Social media has been at the center for every controversy in today’s time with people terming it as a boon or a bane depending on the situation. Social media statistics from 2019 show that there are 3.2 billion social media users worldwide, which forms an approximate 42% of our current population. This taps an opportunistic market for advertising and influencing. People spend an average of two hours and twenty-two minutes per day on social media, according to reports. This opinionated platform is bound to influence some unaware and gullible people. With millennials using this platform as the go-to, it has become a need to advertise rather than a want.
Social Media particularly has become a very hot topic in elections nowadays. Research indicates that 68% of social media users are actively associated with political propaganda. Big wins in the elections have solely been credited to social media marketing. It goes a long way in influencing and changing people’s opinions with its wide variety of content. More importantly, traditional ways of sharing data have become outdated, giving a huge boost to social media. It also taps a diversified and wide population, successful in keeping people aware of the various political news. With the advent of the internet age, it has gradually blossomed as the main place for the effective allocation of funds for every political campaign.
Let’s take a glance at the political situation in India. According to an article in The Economic Time, BJP and its affiliates spent Rs 2.37 crore in February 2019 on Facebook ads. Regional parties spent about Rs 19.8 lakh, while Congress and its affiliates spent around Rs 10.6 lakh, for the Lok Sabha Elections of 2019. This report clearly indicates the potential of social media and its reach in the long run. CSDS-Lokniti along with Konrad Adenauer Stiftung published a report on whether social media influenced Lok Sabha Election 2019 or not. The report has analyzed five social media platforms — Facebook, Twitter, WhatsApp, Instagram and YouTube and reached to a conclusion that—yes, social media did influence Lok Sabha Elections of 2019 in India. The Columbia Journalism Review deemed the 2019 Lok Sabha polls ‘India’s WhatsApp election’. Hundreds of thousands of WhatsApp groups have known to have facilitated the marginal win of BJP.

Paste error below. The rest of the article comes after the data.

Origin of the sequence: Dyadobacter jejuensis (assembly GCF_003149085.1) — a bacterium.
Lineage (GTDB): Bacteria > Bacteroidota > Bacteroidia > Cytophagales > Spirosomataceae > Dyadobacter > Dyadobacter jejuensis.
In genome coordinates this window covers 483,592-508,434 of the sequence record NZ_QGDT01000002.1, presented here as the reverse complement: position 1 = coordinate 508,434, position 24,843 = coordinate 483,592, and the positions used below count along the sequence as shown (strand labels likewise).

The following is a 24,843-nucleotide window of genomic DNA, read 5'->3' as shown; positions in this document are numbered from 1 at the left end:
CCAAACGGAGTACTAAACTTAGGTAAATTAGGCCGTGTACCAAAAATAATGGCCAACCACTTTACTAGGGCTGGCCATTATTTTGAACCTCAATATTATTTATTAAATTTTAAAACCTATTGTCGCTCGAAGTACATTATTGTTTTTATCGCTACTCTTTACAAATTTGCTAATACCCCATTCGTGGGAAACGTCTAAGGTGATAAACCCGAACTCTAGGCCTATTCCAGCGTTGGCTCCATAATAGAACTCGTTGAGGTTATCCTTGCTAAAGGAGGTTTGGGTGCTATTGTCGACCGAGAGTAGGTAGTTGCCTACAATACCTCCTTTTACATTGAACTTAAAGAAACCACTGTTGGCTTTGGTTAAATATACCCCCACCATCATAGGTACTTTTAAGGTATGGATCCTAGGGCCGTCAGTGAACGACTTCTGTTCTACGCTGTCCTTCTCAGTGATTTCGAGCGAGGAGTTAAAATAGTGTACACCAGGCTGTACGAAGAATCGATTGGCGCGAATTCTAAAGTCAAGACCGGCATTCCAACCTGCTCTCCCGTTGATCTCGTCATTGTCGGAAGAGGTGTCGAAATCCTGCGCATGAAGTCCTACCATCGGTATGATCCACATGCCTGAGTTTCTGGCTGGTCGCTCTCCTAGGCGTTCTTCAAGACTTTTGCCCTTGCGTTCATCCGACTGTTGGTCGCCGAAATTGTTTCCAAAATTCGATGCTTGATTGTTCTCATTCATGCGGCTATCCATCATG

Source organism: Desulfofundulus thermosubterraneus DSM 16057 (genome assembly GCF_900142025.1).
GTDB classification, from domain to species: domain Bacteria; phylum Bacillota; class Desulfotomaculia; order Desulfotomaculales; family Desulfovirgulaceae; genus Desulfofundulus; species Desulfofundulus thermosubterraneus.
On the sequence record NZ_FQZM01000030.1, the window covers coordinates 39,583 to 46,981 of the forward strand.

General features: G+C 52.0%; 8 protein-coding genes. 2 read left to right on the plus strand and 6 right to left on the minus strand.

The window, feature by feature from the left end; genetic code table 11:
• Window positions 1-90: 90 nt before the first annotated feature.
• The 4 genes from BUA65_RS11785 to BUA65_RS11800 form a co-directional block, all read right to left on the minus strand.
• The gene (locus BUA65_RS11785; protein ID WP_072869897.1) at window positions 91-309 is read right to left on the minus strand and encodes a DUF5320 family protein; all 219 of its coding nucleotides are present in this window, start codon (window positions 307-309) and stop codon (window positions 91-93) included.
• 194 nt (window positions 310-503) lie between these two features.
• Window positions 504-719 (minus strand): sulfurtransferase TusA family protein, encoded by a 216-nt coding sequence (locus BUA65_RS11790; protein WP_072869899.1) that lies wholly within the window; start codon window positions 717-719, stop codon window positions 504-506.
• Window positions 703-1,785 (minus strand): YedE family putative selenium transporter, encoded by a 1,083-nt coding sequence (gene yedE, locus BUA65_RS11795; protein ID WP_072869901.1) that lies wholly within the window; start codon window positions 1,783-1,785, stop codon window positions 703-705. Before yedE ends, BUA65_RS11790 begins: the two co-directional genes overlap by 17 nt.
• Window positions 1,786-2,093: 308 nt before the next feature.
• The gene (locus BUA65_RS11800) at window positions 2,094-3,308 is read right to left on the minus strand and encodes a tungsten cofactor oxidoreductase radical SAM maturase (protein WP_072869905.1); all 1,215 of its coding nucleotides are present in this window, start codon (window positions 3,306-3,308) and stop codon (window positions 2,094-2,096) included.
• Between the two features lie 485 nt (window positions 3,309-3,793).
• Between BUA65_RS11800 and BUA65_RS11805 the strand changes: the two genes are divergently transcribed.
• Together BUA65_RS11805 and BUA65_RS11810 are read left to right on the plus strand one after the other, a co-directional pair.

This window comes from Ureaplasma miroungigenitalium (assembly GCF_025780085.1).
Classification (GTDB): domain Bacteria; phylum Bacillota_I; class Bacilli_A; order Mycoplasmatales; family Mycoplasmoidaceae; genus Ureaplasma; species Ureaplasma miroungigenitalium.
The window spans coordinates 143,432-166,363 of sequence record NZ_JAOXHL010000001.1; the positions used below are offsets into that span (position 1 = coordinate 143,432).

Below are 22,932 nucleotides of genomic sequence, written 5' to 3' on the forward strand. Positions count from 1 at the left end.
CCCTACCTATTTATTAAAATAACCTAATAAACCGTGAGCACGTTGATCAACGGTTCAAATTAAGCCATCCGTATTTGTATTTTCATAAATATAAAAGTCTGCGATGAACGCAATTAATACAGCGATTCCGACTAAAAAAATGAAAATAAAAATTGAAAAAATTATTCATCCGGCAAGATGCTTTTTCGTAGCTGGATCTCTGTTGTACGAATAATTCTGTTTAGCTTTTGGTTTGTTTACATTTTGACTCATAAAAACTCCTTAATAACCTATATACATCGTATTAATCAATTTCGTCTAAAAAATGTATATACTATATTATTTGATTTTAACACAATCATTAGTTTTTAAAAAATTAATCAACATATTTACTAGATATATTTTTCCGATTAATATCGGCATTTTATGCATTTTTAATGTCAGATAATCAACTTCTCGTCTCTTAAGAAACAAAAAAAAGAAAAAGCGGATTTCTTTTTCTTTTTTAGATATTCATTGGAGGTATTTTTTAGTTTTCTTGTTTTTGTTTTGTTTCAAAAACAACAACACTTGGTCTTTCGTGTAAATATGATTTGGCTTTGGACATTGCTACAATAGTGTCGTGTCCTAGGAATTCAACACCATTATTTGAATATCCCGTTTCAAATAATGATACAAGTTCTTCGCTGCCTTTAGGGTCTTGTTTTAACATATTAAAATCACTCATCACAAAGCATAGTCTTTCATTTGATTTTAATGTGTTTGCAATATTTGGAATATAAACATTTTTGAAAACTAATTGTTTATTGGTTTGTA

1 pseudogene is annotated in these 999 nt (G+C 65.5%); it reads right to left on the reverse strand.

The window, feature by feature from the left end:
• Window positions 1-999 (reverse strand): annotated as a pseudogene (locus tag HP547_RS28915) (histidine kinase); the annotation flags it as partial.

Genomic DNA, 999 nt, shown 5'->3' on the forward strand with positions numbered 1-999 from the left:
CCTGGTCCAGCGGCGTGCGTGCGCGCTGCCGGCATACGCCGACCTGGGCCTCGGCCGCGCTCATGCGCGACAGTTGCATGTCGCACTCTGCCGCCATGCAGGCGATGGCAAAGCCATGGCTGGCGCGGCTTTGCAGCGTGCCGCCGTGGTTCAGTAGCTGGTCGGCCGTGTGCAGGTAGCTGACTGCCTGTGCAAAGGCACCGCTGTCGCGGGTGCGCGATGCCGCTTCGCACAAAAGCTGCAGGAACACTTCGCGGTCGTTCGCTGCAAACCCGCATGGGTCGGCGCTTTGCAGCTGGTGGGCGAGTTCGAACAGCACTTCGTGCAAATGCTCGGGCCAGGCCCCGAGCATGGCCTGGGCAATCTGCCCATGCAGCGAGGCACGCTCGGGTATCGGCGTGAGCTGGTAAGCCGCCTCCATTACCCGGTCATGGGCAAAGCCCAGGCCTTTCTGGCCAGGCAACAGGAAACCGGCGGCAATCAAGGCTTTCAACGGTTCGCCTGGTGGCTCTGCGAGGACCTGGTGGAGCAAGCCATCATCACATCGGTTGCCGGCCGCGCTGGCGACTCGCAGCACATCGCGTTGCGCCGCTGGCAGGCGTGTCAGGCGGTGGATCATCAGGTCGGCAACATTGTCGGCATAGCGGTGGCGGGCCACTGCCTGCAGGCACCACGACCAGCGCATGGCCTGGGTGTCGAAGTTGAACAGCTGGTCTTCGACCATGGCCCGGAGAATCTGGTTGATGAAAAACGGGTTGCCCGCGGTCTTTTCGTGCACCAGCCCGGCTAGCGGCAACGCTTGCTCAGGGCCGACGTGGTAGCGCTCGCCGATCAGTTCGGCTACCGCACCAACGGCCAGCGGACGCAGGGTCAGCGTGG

While that was an enlightening overview of a developing country, let’s look at one of the most developed countries in the world, US. The 2008 US presidential elections were the first election to fully realize and grasp the power of social media marketing. Barack Obama campaign mined this opportunity to declare a win and thus started the new social era. Donald Trump and Hilary Clinton and their campaigns spent a combined $81 million on ads in the 2016 US presidential elections, according to Facebook General Counsel Colin Stretch. According to research from Ipsos Mori, social media also has the potential to have more of an impact for 18 to 24-year olds, targeting huge groups pf youths which can successfully change the outcome of any election. As per The Guardian, Donald Trump has already spent more than $11.1m on Facebook and Google ads alone in the first six months of 2019 for the upcoming 2020 presidential elections. The 2020 elections are bound to see the neck-to-neck competition on the social media platform.
While looking at the two case studies of India and America, we can safely conclude that whoever has the edge in social media marketing will stand to win big in elections. With cheap internet services at the helm of each and every individual, social media has become the new ‘IT’ and social media marketing has become the new game-changer. And whoever taps that potential minefield of opportunities, is going to make it to the top.